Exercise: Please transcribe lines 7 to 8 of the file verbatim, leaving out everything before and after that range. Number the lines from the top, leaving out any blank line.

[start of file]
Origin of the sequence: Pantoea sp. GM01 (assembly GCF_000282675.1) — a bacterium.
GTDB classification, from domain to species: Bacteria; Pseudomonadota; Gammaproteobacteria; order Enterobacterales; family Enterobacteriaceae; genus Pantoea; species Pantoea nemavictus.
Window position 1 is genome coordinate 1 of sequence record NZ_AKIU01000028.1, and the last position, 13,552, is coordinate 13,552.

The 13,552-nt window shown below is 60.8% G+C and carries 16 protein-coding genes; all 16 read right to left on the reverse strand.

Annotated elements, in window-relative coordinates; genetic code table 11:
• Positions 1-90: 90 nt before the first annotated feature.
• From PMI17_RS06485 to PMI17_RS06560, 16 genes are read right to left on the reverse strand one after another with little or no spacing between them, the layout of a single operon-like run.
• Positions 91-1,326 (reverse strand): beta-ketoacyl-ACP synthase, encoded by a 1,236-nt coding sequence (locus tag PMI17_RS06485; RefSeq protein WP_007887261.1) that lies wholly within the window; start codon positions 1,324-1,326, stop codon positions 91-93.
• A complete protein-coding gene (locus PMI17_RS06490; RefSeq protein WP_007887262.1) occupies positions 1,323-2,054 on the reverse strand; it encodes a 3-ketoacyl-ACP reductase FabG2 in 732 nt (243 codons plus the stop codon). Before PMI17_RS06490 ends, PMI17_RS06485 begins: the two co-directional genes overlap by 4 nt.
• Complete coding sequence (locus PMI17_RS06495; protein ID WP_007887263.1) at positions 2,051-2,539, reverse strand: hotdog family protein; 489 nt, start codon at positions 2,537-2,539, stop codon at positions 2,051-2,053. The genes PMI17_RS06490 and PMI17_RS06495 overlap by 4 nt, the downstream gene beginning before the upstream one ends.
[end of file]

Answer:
• From PMI17_RS06485 to PMI17_RS06560, 16 genes are read right to left on the reverse strand one after another with little or no spacing between them, the layout of a single operon-like run.
• Positions 91-1,326 (reverse strand): beta-ketoacyl-ACP synthase, encoded by a 1,236-nt coding sequence (locus tag PMI17_RS06485; RefSeq protein WP_007887261.1) that lies wholly within the window; start codon positions 1,324-1,326, stop codon positions 91-93.